Oklahoma is not necessarily the best place beach goths could select to spend their summer vacation. For one, there is no beach. Aside from that, it gets too darn hot outside to wear all that black.
So what is a summer-savoring emo enthusiast to do when temperatures rocket into the triple digits with no relief in sight? Move the beach party inside, of course.
Oklahoma City-founded and Austin-based alt-pop soloist Saint Loretto, whose birth name is Evan Crowley, returns to his home city Friday for the Saint Loretto Summer Bummer Beach Party at 51st Street Speakeasy, 1114 NW 51st St. The free show also features local bands Swim Fan and Cavern Company. The bands will be decked out in their own beach gear, and all attendees are encouraged to do the same.
Crowley might also be known by local fans for his contributions to the band Paperscissor. He released DEPTH/S, his ’80s-influenced debut EP as Saint Loretto, in April 2017.
Though he has been living in Austin since September, Crowley frequently returns to his home state for Saint Loretto shows. He held his DEPTH/S release show last year at IAO Gallery. Saint Loretto played both this year’s Norman Music Festival and the Uptown Getdown New Year’s Eve celebration at Tower Theatre.
Crowley has always had a love for shows based around a particular event or theme. Likewise, Speakeasy has grown a reputation for hosting concerts and art shows with obscure themes. It felt like a natural marriage.
“We’re known for doing these things, so that it’s more like an experience than just a band playing,” Crowley said. “As I was thinking about it, this idea just became more and more fascinating to me.”
Though Crowley recorded DEPTH/S almost entirely on his own, his new single, “Aisles,” due out later this year, features more contributions from his live band, which includes drummer Clay Vaughan, bassist Reed Hoppe and Marcus Jackson on guitar. Bassist Clayton Stroup will stand in for Hoppe during the Summer Bummer show.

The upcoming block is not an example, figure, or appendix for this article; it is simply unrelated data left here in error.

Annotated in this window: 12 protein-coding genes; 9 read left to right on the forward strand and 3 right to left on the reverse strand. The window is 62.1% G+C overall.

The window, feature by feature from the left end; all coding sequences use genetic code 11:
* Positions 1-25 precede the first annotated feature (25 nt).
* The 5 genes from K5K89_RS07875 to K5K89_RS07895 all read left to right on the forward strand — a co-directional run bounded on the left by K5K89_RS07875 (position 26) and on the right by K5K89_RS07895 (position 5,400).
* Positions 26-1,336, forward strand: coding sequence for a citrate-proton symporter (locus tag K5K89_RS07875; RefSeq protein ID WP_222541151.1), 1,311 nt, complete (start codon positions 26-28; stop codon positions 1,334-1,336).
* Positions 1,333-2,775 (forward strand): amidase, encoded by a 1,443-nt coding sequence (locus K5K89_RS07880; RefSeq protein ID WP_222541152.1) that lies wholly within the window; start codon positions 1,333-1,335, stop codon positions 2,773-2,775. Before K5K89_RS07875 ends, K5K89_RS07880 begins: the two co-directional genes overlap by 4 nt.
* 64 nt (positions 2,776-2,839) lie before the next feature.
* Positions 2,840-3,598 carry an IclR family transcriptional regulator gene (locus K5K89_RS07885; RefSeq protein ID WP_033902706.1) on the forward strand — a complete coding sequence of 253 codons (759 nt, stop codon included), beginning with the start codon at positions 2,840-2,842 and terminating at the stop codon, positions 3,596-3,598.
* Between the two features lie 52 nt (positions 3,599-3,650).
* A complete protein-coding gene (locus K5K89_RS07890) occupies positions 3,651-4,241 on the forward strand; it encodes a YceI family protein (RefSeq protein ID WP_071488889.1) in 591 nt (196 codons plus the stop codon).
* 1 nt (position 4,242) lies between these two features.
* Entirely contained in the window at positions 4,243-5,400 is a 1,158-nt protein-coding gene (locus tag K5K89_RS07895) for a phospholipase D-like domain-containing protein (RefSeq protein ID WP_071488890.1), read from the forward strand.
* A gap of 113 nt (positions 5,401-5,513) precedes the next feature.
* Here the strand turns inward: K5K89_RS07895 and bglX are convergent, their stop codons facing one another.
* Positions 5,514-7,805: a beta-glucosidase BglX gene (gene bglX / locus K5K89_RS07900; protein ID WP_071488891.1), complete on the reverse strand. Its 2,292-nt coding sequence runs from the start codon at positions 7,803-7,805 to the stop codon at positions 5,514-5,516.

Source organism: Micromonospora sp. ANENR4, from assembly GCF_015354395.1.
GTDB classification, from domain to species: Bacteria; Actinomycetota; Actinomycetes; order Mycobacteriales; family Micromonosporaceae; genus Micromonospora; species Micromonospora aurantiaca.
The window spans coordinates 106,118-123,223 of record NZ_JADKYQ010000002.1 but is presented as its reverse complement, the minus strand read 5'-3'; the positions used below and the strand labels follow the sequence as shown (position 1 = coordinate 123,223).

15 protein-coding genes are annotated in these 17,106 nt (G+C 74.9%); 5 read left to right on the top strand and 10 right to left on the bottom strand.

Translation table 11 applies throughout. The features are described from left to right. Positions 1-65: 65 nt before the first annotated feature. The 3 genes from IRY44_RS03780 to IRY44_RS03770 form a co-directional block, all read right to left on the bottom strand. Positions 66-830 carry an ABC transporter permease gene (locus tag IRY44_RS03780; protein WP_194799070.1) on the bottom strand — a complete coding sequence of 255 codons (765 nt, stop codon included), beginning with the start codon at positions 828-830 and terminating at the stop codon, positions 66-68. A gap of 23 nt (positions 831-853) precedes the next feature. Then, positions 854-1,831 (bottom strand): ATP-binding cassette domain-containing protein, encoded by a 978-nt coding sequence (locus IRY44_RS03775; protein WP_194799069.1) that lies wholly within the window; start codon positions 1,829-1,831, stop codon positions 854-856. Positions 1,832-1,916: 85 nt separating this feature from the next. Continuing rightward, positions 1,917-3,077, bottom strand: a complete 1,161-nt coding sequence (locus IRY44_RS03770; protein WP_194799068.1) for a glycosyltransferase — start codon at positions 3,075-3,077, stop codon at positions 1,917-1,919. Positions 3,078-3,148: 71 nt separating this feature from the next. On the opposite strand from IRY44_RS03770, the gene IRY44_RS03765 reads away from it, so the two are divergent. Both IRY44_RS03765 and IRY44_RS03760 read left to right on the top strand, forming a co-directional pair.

Crowley’s impression of summer depends a lot on location. During his time in Oklahoma, summer usually meant near oppressive heat bearing down on patches of dry, yellow grass.
Those trademark summer scorchers are exactly why he sought an indoor location for his Summer Bummer party.
“I thought it would be a great time to book an indoor show where everybody could come, dress beachy and still enjoy the vibe of that aesthetic without going out into the heat or actually being at the beach,” he said.”
But growing up in Florida, where his parents still live, Crowley said summer usually meant feeling the cool ocean breeze and enjoying a general sense of freedom.
“To me,” he said, “I think of the beach and sometimes just late-night, dreamy music you’re listening to in the car driving to the bar to hang out with your friends, windows down and just a fun overall vibe.”
Having moved to Austin in September, this is Crowley’s first full summer in his new city. So far, the season has been spent floating the San Marcos River and cookouts with friends.
Though he still frequently plays in Oklahoma, Crowley’s move to Austin was motivated primarily by a desire to focus in on becoming a career musician. Though there is a high level of talent in OKC, he felt there was more opportunity in the Texas capital.